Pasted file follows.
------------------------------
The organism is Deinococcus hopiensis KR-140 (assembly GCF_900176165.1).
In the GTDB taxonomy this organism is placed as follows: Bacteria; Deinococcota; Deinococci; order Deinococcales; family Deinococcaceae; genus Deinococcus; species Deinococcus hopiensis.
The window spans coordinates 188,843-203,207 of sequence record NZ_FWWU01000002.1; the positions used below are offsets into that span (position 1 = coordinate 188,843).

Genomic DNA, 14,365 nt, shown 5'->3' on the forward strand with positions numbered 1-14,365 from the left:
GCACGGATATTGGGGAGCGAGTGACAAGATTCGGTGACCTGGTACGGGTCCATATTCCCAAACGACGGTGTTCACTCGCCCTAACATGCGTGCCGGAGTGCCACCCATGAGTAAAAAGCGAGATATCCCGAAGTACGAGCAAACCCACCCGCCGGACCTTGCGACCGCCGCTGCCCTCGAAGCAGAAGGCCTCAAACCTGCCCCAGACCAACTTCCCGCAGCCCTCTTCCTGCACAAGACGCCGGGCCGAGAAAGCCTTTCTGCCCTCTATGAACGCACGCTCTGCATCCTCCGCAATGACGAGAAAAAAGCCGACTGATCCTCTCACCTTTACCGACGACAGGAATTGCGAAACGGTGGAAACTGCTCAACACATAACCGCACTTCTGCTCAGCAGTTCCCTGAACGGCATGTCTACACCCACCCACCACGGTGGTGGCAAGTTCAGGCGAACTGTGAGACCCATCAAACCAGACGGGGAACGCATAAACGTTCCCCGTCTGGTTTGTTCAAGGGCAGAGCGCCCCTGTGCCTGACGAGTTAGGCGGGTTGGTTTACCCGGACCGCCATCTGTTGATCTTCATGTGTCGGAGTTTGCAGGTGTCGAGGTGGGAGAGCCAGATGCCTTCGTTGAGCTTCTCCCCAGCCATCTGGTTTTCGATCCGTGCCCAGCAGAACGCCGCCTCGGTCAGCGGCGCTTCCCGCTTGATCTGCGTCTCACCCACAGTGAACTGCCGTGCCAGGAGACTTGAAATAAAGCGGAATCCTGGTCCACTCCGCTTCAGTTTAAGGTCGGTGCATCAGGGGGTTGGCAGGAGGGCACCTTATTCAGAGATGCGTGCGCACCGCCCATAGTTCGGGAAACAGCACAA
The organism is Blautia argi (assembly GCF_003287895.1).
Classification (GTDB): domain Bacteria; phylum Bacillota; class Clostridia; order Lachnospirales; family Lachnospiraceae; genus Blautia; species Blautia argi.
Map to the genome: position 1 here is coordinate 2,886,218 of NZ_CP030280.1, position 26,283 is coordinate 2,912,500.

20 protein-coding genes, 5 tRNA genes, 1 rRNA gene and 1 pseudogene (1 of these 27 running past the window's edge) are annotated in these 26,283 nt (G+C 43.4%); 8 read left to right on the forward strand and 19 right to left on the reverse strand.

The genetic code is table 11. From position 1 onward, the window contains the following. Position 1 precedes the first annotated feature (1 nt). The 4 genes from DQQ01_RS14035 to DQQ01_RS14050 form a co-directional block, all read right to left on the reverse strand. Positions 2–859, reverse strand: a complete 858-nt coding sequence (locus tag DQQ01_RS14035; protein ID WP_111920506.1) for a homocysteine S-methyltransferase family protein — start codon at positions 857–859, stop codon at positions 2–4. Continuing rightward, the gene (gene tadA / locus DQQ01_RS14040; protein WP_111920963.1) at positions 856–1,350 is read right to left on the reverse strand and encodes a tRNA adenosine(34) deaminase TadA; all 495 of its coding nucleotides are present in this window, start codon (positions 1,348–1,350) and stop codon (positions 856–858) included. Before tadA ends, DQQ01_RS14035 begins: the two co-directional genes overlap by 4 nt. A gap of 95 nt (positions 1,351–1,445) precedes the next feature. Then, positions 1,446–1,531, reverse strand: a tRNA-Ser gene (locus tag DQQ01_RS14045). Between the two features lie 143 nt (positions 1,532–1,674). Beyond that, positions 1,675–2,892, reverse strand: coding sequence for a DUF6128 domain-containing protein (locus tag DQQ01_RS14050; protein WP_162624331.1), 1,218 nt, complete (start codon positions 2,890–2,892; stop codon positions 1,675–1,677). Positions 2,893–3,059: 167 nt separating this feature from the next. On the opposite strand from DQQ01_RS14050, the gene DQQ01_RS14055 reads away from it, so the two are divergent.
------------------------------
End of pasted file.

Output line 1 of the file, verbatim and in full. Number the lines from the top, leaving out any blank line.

The organism is Deinococcus hopiensis KR-140 (assembly GCF_900176165.1).